Interactions Between Herbal Medicines and Prescribed Drugs

  title={Interactions Between Herbal Medicines and Prescribed Drugs},
  author={Angelo A. Izzo and Edzard Ernst},
Despite the widespread use of herbal medicines, documented herb-drug interactions are sparse. We have reviewed the literature to determine the possible interactions between the seven top-selling herbal medicines (ginkgo, St John’s wort, ginseng, garlic, echinacea, saw palmetto and kava) and prescribed drugs. Literature searches were performed using the following databases: Medline (via Pubmed), Cochrane Library, Embase and phytobase (all from their inception to July 2000). All data relating to… 

Clinical evidence of herbal drugs as perpetrators of pharmacokinetic drug interactions.

The available evidence indicates that, at commonly recommended doses, none of these herbs act as potent or moderate inhibitors or inducers of cytochrome P450 (CYP) enzymes or P-glycoprotein (ABCB1) in Echinacea, garlic, gingko, ginseng, goldenseal, and milk thistle.

An Overview of the Evidence and Mechanisms of Herb–Drug Interactions

The potential for HDI should always be assessed in the non-clinical safety assessment phase of drug development process and an increased level of awareness of HDI is necessary among health professionals and drug discovery scientists.

The Clinical Importance of Herb-Drug Interactions and Toxicological Risks of Plants and Herbal Products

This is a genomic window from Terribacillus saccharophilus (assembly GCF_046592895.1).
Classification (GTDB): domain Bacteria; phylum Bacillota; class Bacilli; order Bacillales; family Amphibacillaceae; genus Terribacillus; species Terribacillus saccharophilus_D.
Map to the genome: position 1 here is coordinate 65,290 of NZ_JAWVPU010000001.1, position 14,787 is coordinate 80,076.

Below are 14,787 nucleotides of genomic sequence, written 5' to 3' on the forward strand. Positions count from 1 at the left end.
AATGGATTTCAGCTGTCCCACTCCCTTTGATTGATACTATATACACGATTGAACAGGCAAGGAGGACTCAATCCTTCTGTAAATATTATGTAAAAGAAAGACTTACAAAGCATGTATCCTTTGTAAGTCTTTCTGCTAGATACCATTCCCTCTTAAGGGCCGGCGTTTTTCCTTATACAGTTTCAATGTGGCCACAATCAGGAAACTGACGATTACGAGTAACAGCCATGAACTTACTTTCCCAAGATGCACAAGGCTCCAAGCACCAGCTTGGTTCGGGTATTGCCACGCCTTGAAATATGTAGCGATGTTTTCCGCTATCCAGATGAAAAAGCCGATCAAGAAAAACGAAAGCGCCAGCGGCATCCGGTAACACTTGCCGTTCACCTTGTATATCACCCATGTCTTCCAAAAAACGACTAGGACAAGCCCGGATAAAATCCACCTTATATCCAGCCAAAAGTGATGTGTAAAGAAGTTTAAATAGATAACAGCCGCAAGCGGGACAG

This review can be used as a quick reference database for physicians and healthcare professionals involved in therapy, aiming to maximize clinical outcomes by reducing the negative and toxic effects of plants along with avoiding herb-drug interactions.

Herb-drug interactions: an overview of systematic reviews.

The majority of the HMPs evaluated in systematic reviews were not associated with drug interactions with serious consequences, however, the poor quality and the scarcity of the primary data prevent firm conclusions.

Cytochrome P450 enzyme mediated herbal drug interactions (Part 2)

Though there were few clinical studies on potential CYP-mediated interactions produced by kava, present data suggest that kava supplements have the ability to inhibit CYP1A2 and CYP2E1 significantly, and precaution should be exercised when patients are taking Chinese herbal medicines concomitantly with drugs that are CYP substrates.

Effects of herbal supplements on drug glucuronidation. Review of clinical, animal, and in vitro studies.

Evaluated evidence on the glucuronidation of phytochemicals and the potential for UGT-mediated herb-drug interactions with the top-selling herbal supplements in the United States and Europe and the need for further research to determine the clinical consequences of these interactions is highlighted.

Review on mechanisms and interactions in concomitant use of herbs and warfarin therapy.

Safety monitoring of herb-drug interactions: a component of pharmacovigilance.

The authors' objective for this paper is to provide awareness among policy makers responsible for the design of appropriate pharmacovigilance practices and therefore to highlight the importance of pharmacov Vigilance in the safety monitoring of HDIs.

Herb-Drug Interactions